Bollingbroke -- I never said you were wrong. I'm not a legal scholar, but I believe the constitutional protections only apply to over-the-top government snooping.
Your example on yogurt preference is spot-on. I don't believe that anything in the constitution that prevents grocery stores or credit card companies from compiling information about how we spend our money, or prevents a company from offering us free disk space and a free email service in exhange for allowing them to examine our information/data.
I was reluctant to even write a post with the C word. Certainly not a topic I'm familiar with or even that interested in. And now my worst fears realized someone responds and challenges my statements. What to do? I could without causing a ripple just ignore it and move on. But no, I will give a half-hearted response but with the proviso and promise never to bring up the C word again on this forum and leave its use to those who are angry enough to employ it ( it does seem anytime you come across any discussion of the C word there are mostly very angry people involved ) .
Just saying that what you quoted could more easily be applied to the right of the individual to security as you mentioned rather than privacy which are not always the same thing. Let the world know my preference in Greek style yogurt rather than take residence on the shores of some dreary pond in eastern Mass. I think there are many out there protecting some very boring and unimportant details about themselves.
"For some the bottom line is always the Constitution, which contains no express right to privacy."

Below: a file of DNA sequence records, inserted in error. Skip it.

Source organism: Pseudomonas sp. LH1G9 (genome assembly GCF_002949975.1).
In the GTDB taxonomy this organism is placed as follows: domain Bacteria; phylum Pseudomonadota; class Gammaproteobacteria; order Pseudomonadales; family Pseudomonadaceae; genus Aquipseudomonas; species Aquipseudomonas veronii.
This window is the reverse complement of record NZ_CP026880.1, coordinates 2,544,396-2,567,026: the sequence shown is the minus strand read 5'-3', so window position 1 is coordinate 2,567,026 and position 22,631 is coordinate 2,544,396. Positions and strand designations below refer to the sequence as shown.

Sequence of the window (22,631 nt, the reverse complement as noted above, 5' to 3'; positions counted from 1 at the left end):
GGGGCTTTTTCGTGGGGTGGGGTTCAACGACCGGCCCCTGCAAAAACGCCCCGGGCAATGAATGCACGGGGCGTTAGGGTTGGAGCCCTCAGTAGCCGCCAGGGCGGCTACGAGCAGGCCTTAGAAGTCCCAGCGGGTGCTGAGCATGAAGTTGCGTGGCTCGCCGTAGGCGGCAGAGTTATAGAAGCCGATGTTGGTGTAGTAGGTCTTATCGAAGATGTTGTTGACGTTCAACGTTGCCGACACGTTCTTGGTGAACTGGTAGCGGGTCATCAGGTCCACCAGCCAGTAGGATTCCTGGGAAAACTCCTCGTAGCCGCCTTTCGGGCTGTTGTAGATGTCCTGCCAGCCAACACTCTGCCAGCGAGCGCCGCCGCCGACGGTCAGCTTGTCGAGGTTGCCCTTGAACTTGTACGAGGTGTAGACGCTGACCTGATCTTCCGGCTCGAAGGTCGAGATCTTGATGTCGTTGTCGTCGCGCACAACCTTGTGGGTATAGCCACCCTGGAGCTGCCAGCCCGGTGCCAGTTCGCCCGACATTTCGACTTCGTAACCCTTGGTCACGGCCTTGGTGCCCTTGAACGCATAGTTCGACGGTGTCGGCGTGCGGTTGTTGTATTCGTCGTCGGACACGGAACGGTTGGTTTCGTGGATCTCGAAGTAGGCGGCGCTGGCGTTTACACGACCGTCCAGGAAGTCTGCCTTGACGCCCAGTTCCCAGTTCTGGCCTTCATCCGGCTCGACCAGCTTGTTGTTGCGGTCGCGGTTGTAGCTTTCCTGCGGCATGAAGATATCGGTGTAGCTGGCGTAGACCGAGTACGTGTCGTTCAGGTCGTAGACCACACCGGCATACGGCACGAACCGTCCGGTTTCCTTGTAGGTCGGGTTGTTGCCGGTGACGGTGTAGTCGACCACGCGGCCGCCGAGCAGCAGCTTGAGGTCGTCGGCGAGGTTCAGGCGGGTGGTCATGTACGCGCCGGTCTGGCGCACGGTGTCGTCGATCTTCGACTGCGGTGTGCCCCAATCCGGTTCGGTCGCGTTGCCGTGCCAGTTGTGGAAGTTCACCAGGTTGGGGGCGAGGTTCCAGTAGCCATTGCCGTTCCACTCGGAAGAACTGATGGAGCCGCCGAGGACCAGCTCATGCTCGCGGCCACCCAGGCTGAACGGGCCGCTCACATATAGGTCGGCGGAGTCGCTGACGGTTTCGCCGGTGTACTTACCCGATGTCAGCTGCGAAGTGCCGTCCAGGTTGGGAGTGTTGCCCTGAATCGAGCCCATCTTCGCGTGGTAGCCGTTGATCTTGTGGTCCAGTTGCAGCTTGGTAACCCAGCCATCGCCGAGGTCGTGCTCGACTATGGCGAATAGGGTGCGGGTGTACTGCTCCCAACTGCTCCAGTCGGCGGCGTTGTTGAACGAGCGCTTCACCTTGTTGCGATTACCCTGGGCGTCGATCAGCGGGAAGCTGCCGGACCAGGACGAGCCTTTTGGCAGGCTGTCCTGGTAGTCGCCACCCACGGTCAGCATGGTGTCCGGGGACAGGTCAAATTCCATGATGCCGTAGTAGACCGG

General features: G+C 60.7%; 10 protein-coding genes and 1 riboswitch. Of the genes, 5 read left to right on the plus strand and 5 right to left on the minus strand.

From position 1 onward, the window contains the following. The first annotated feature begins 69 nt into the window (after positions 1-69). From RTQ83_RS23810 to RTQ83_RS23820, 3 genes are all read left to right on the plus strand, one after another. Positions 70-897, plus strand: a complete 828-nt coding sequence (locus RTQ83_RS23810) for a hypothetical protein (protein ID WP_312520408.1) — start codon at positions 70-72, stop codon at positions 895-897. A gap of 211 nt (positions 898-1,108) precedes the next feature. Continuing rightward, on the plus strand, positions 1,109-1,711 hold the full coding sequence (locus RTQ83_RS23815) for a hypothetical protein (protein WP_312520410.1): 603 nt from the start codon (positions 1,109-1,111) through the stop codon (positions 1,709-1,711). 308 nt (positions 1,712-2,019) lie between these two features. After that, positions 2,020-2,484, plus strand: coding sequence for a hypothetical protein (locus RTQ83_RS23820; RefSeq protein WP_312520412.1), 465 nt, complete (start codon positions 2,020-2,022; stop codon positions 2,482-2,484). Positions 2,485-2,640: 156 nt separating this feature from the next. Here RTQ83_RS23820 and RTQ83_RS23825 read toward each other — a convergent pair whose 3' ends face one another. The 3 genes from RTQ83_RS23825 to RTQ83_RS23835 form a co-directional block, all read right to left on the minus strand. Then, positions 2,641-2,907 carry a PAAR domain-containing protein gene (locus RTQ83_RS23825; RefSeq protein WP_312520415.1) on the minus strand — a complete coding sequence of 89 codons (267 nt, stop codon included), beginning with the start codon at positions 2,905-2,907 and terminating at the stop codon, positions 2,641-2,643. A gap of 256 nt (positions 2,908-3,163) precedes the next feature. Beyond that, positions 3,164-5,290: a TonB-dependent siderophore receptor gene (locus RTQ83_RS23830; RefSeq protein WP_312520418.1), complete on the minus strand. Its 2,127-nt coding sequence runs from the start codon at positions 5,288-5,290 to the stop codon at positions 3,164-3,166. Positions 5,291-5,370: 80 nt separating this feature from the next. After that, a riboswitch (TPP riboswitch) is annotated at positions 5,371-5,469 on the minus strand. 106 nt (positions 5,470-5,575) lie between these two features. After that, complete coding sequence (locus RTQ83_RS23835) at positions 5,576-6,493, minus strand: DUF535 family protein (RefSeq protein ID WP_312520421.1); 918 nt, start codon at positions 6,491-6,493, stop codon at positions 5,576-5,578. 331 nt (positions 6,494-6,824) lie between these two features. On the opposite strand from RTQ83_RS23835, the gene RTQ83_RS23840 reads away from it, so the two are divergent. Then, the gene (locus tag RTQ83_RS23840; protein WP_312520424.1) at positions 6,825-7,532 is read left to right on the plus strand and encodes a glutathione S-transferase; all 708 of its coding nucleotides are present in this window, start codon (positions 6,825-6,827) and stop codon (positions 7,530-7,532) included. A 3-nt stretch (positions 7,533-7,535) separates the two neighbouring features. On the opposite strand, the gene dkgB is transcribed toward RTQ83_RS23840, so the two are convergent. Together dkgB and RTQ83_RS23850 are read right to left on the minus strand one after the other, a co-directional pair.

Generally, I agree, but doesn't the Fourth Amendment guarantee some right of privacy, "The right of the people to be secure in their persons, houses, papers, and effects, against unreasonable searches and seizures, shall not be violated, and no warrants shall issue, but upon probable cause ..."
I make a conscious choice to trade privacy for conveniences. I could go live in a Walden-Pond-like hut in the wilderness and enjoy privacy. I choose to enjoy comfort-controlled spaces, street lights on paved roads, running water, electricity, electronic financial transactions and wireless communications. Some loss of privacy is a consequence.
"One of the hidden technological impacts and laws, I believe, relates to patents. Companies have had to create intellectual property protection departments to combat the trolls who spend their time looking for patent holes and litigating for damages."
Why do you refer to is as been 'hidden'? I thought patents are as pervasive and well known as anything in the tech world that you could possibby imagine. As you rightly noted, we know there are folks out there looking to exploit weaknesses in exisiting patents. But don't you think patents laws as they relate to technology have evolve enough to minimize the activities of these trolls?
"That may not be a bad thing, in that I think we are over-lawed as a society, anyway".
It is true that we are over-lawed but what if a larger portion of theselawas no longer applicable considering the changing nature of how we consume information these days? We have had cases in the recent past in which there are no applicable laws to punish the culprits when the crime was committed online.
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